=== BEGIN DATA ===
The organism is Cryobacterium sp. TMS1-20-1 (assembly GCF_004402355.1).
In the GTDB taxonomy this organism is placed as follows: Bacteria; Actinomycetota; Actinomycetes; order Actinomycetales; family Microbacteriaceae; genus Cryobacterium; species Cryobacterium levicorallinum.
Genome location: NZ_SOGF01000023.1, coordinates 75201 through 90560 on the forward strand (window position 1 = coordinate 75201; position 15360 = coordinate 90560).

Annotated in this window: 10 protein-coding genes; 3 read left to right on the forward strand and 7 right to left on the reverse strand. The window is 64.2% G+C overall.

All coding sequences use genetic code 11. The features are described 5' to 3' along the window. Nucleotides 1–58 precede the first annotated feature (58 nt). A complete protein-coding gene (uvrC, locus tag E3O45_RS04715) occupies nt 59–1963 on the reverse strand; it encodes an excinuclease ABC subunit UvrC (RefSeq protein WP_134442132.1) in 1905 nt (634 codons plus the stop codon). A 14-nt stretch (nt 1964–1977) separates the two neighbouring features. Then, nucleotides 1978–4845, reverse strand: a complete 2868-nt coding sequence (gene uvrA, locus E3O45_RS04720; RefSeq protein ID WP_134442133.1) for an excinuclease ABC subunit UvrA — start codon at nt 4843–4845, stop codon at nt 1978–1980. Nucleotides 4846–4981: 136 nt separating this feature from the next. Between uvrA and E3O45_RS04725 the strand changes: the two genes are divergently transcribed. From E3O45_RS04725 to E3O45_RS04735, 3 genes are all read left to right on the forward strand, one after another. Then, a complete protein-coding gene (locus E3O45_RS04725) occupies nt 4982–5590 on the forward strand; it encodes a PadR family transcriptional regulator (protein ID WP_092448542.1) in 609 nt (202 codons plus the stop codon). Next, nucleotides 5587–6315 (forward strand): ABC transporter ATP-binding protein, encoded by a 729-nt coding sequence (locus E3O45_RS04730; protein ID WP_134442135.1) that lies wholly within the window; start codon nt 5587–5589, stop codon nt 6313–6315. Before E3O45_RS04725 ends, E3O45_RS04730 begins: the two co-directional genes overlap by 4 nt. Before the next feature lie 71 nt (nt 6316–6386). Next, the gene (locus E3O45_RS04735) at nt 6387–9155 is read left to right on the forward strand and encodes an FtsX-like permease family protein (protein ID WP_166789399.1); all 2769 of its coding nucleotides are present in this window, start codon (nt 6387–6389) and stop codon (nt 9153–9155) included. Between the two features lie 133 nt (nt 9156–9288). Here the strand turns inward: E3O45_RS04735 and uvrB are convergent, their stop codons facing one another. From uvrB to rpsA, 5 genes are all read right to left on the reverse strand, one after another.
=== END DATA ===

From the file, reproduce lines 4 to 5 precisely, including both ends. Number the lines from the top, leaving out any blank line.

Annotated in this window: 10 protein-coding genes; 3 read left to right on the forward strand and 7 right to left on the reverse strand. The window is 64.2% G+C overall.

All coding sequences use genetic code 11. The features are described 5' to 3' along the window. Nucleotides 1–58 precede the first annotated feature (58 nt). A complete protein-coding gene (uvrC, locus tag E3O45_RS04715) occupies nt 59–1963 on the reverse strand; it encodes an excinuclease ABC subunit UvrC (RefSeq protein WP_134442132.1) in 1905 nt (634 codons plus the stop codon). A 14-nt stretch (nt 1964–1977) separates the two neighbouring features. Then, nucleotides 1978–4845, reverse strand: a complete 2868-nt coding sequence (gene uvrA, locus E3O45_RS04720; RefSeq protein ID WP_134442133.1) for an excinuclease ABC subunit UvrA — start codon at nt 4843–4845, stop codon at nt 1978–1980. Nucleotides 4846–4981: 136 nt separating this feature from the next. Between uvrA and E3O45_RS04725 the strand changes: the two genes are divergently transcribed. From E3O45_RS04725 to E3O45_RS04735, 3 genes are all read left to right on the forward strand, one after another. Then, a complete protein-coding gene (locus E3O45_RS04725) occupies nt 4982–5590 on the forward strand; it encodes a PadR family transcriptional regulator (protein ID WP_092448542.1) in 609 nt (202 codons plus the stop codon). Next, nucleotides 5587–6315 (forward strand): ABC transporter ATP-binding protein, encoded by a 729-nt coding sequence (locus E3O45_RS04730; protein ID WP_134442135.1) that lies wholly within the window; start codon nt 5587–5589, stop codon nt 6313–6315. Before E3O45_RS04725 ends, E3O45_RS04730 begins: the two co-directional genes overlap by 4 nt. Before the next feature lie 71 nt (nt 6316–6386). Next, the gene (locus E3O45_RS04735) at nt 6387–9155 is read left to right on the forward strand and encodes an FtsX-like permease family protein (protein ID WP_166789399.1); all 2769 of its coding nucleotides are present in this window, start codon (nt 6387–6389) and stop codon (nt 9153–9155) included. Between the two features lie 133 nt (nt 9156–9288). Here the strand turns inward: E3O45_RS04735 and uvrB are convergent, their stop codons facing one another. From uvrB to rpsA, 5 genes are all read right to left on the reverse strand, one after another.